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The Collegian

The Student News Site of Tarrant County College

The Collegian

The Student News Site of Tarrant County College

The Collegian

Opinion-Bible course may be positive

Illustration+by+Daniel+Worthington
Illustration by Daniel Worthington
Illustration by Daniel Worthington
Illustration by Daniel Worthington

In 2007, the Texas Legislature passed a bill giving Texas school districts the option to teach the Bible as an elective.

Legislative leaders differed on whether the districts would be forced to offer the course. They revised the bill to make it less confusing.

Now if 15 students sign up for the class, the school has to offer the religious literature course. If 15 students don’t sign up, then the school does not have to teach the class.

Some people hear “Bible” and “school” in the same sentence and start to get nervous. What about separation of church and state?

Since they’re teaching the Bible from a literary perspective and not preaching, it does not violate the separation of church and state guidelines.

The Bible is the No. 1 selling book of all time and dramatically helped mold the American culture. Its teachings influenced the authors of the Constitution and the Declaration of Independence.

A teacher for this course must have a minimum of a High School Composite Certification in language arts, social studies or history with a minor in religion or biblical studies. In addition, the teacher must already have completed training.

Some teachers might like to take the opportunity to get on a soapbox and proselytize to students, but the legislation says teachers must be trained on how to avoid devotional content.

Also they need to understand how to present the Bible in an objective, academic manner that neither promotes nor disparages religions, the law says.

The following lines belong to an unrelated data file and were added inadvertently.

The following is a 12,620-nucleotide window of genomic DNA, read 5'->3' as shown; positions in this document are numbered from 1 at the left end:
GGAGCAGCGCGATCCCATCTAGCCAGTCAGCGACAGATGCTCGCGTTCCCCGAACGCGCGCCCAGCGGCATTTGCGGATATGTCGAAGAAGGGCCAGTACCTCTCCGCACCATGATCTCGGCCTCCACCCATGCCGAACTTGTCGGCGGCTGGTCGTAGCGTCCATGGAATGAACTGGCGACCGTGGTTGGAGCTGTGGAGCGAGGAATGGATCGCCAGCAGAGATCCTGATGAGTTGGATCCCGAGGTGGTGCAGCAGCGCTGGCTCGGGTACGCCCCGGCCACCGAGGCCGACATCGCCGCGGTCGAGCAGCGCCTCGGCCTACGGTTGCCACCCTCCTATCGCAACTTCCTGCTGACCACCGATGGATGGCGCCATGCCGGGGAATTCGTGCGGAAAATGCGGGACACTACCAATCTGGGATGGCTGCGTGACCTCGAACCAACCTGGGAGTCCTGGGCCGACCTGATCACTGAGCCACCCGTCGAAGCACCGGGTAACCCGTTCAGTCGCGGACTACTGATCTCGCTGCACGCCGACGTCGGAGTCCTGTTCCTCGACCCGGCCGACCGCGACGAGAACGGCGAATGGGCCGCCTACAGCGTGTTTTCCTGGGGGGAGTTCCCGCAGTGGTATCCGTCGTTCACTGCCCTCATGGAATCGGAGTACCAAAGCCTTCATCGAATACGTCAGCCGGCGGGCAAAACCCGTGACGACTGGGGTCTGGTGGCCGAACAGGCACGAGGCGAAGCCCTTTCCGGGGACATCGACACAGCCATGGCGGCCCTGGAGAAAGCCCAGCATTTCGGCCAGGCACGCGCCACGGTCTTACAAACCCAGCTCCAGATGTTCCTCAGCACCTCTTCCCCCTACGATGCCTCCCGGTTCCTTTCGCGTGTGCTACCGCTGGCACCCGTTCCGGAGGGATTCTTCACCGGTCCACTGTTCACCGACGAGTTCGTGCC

According to the National Council of Bible Curriculum in Public Schools, 38 states already teach the Bible in public schools.

“The program is concerned with education rather than introduction of students,” said Council President Elizabeth Ridenour. “The central approach of the class is simply to study the Bible as a foundation document of society, and that approach is altogether appropriate in a comprehensive program of secular education.”

Teaching the Bible in public schools can be a good thing as long as it is taught from an academic perspective, and not a religious perspective.

Students can go to church to get preached to, but learning the Bible from an academic point of view in a different environment can be educational and less judgmental than in church.

Students who don’t go to church will have the opportunity to learn more about the Bible among other religions.

The law says a school district is not prohibited from offering an elective course based on other books of different religions.

So students could have the opportunity to learn about other religions different from their own if they chose.

This option can be beneficial to students to learn about other religions that differ from their own — an opportunity to step out of the box and expand the ways they normally think.

Since the bill just took effect this fall semester, it might take students and teachers a little while to get used to it, but this can be a good thing if it’s done correctly.

People should read the fine print on any bill or contract before jumping to conclusions.

The answer to any question is most likely before their eyes.

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